Wednesday, January 30, 2008

Books look at blogs

The NY Review of Books looks at books about blogs. The author of the article, Sarah Boxer, examines "a growing stack of books has pondered the effects of blogs and bloggers on culture ... politics ... on privacy ... on media ... business" I can't recommend any in particular but it's an interesting list. Nothing follows.


Blogger DoubleTapper said...

There are books??? I though we were supposed to read the blogs online.

1/30/2008 12:19:00 PM  
Blogger eggplant said...

Off topic: Here's an article that discusses how the economy will impact the Presidential election. The article reproduces much of my own thinking and concerns.

McCain's only hope is to portray himself as a conservative AND a maverick. By presenting himself as a maverick, he can say the up-coming economic collapse was due to the "other Republicans" and things will be different under his administration (his vice President selection will be crucial). Unless McCain can make this distinction, Hillary will have it in the bag (she will add fuel to the fire in terms of economic melt down).

1/30/2008 12:40:00 PM  
Blogger Tom Villars said...

Sarah Boxer is the nutter who did a hatch job on the brothers blogging at IraqTheModel. From Boxer's article of January 18, 2005 in the New York Times.

"When I telephoned a man named Ali Fadhil in Baghdad last week, I wondered who might answer. A C.I.A. operative? An American posing as an Iraqi? Someone paid by the Defense Department to support the war?"

Real classy leading off with a bunch of silly speculation about these bloggers being CIA agents when Mohammed, Ali and Omar were living in Iraq.

1/30/2008 05:29:00 PM  
Blogger Doug said...

Interesting story of a writer becoming a blogger.
Philip Weiss

1/30/2008 05:42:00 PM  
Blogger Wretchard said...

Tom Villars,

Gee I didn't know that. Thanks.

1/30/2008 05:50:00 PM  
Blogger Celia Hayes said...

Writers to bloggers? It works the other way around, too. I've blogged for more than five years at the milblog "Sgt. Stryker's Daily Brief" (now just "The Daily Brief") and a long historical essay I did in May 2005 gradually morphed into a novel about a pioneering wagon-train company in 1844. "To Truckee's Trail" (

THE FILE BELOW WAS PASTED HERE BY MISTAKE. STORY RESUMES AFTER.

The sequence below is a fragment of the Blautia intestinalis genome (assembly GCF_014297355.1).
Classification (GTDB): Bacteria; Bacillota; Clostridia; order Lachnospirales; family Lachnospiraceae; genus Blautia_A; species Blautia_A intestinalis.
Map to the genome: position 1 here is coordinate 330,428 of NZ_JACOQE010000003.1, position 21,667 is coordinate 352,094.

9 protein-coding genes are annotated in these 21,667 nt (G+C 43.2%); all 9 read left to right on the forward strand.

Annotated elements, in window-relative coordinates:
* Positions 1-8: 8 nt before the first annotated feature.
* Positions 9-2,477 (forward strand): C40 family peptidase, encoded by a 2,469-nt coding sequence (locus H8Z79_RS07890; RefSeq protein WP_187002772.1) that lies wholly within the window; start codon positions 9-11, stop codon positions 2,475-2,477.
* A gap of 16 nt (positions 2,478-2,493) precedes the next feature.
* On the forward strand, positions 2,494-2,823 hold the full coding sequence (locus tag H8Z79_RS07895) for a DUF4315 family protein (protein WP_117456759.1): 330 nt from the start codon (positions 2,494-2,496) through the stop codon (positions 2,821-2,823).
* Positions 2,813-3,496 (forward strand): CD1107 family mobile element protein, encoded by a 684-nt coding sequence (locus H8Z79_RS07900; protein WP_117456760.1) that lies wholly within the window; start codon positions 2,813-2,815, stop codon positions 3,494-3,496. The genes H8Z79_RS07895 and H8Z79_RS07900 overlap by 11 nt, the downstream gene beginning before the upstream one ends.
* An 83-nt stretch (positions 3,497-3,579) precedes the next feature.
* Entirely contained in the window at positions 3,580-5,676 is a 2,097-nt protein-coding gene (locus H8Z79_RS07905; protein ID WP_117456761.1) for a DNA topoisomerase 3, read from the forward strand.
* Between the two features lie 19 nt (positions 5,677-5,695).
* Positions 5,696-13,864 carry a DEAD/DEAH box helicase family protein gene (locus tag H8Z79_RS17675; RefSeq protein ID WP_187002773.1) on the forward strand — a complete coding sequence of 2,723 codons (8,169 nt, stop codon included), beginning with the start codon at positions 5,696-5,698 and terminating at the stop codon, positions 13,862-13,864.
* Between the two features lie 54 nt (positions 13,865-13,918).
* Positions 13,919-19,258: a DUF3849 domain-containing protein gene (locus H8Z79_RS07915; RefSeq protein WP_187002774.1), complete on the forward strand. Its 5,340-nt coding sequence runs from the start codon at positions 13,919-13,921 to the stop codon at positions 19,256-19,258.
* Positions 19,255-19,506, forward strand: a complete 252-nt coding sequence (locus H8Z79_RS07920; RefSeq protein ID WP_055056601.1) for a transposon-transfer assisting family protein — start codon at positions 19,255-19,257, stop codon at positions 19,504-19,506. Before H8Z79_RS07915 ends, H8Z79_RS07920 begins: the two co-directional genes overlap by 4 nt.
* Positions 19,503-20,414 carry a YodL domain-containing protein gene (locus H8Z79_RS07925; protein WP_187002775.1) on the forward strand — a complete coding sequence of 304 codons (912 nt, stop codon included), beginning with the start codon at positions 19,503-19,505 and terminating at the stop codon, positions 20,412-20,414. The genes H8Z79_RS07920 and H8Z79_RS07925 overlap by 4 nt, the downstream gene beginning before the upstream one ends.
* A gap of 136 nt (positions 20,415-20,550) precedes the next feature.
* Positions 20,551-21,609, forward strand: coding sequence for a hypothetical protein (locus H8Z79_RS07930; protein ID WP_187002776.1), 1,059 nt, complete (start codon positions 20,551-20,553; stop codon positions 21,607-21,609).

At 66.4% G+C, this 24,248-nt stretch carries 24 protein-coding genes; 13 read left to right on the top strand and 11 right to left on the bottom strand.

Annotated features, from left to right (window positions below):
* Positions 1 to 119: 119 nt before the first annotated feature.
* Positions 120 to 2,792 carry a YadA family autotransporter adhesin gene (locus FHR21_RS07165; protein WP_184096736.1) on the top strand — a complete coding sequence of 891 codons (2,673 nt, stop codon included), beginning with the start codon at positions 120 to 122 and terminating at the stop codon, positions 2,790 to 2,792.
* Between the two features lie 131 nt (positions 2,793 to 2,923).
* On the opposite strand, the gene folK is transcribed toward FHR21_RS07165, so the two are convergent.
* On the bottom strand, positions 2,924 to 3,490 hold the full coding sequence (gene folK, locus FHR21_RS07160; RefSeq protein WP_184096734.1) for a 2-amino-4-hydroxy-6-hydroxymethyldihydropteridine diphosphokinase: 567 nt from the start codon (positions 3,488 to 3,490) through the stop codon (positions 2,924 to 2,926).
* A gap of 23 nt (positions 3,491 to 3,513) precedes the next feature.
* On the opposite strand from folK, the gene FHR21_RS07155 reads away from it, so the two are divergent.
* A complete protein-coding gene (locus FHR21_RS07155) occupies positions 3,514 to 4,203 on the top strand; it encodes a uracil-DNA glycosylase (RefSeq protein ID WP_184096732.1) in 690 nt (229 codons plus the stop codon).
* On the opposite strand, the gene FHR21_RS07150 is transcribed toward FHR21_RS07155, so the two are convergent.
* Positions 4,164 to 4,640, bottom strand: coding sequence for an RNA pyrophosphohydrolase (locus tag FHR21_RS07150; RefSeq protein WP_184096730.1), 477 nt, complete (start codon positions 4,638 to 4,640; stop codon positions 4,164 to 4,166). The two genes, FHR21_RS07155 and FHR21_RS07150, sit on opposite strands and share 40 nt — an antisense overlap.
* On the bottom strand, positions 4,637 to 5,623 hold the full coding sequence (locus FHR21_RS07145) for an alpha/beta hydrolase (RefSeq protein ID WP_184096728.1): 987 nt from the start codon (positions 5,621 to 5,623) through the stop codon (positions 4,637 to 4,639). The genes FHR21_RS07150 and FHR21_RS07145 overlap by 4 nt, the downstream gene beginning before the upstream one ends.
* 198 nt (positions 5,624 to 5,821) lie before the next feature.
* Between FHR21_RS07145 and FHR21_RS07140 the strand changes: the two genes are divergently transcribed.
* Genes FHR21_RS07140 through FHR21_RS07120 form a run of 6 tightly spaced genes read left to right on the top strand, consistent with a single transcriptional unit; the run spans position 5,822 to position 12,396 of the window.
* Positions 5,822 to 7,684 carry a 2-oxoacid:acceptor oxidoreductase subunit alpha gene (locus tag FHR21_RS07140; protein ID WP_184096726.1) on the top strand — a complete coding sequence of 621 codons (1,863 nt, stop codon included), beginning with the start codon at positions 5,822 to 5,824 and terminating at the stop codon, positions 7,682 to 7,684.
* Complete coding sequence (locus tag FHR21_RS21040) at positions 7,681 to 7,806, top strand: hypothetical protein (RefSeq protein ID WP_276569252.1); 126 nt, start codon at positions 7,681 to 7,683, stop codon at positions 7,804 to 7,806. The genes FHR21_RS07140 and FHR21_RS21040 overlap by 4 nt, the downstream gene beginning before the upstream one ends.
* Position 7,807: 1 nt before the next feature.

It's selling here and there, mostly on, but I have about 1,999,850 copies to go before I can buy a castle next door to J.K. Rowlings'.
Still and all, it's out there, in somewhat more permanent form than pixels on a screen.

1/31/2008 04:00:00 AM  
Blogger Wretchard said...

Celia Hayes,

I think writing a long nonfiction or fiction book is a natural next step for many bloggers for two reasons. The first is that daily writing can actually build up skill to the point where a blogger actually becomes capable of writing a full-length. I know some bloggers, for example, who are very intelligent but were halting in composition, mostly because they never wrote much before. Some of them can turn quite a phrase now. A glance around the bookstore shelves will easily show that you don't have to be a Joseph Conrad to write a modern book. Some stuff on the shelves is so bad almost anyone can do better. So some bloggers eventually turn their hand to it.

But the other reason is that blogging has revived the lost art of keeping a diary. Many 19th century public figures wrote copiously to themselves. Think of those eccentric Brits riding to Khiva or stuck on some frontier station with no one they could converse with in English and nowhere to mail a letter. To keep from going nuts they wrote diaries. And later, some turned these diaries into really good works of literature or history. Ironically the Internet has made us as lonely, for other reasons, as those men in some station Back of Beyond. And so we pour our professional musings into a weblog. And by and by we realize we have a book.

1/31/2008 05:51:00 AM  
Blogger Celia Hayes said...

"And by and by we realize we have a book"

I had not had the self-discipline to finish anything, until I had nearly four years of blogging under my belt: four years of setting myself a deadline to write three 500-800 word essays a week, no matter what, sharpened my focus to a hard professional gleam, I guess.

And discovering that people actually enjoyed reading my stuff - that I had real fans out there - that was a bit of an eye-opener, too. When one of the regular commenters sent me a box of blank CDs and a request to copy my archives so he could read them at home - that's when I began to think that, omigosh, people will pay me to read my stuff! Just as the internet made some of us lonely, it lets us connect with those of like mind and interests, that we wouldn't have found otherwise.

I am following up "To Truckee's Trail" with a long trilogy about the German settlements in the Texas Hill Country, which one of the fans has dubbed "Barsetshire with Cypress Trees and a Lot of Sidarms" - so, I'd agree that blogging/diary keeping can lead to pretty substantial chunks of writing.

No kidding about a hell of a lot of bad writing out there, some of it POD-published, but a lot of it something that someone actually got an agent and a publishing deal for?! I'm still amazed at the success of "The DaVinci Code" - which I couldn't read, because I kept falling over clunkers of sentances that sounded like entries in the Bulwer-Lytton Bad Writing contest.

1/31/2008 06:30:00 AM  

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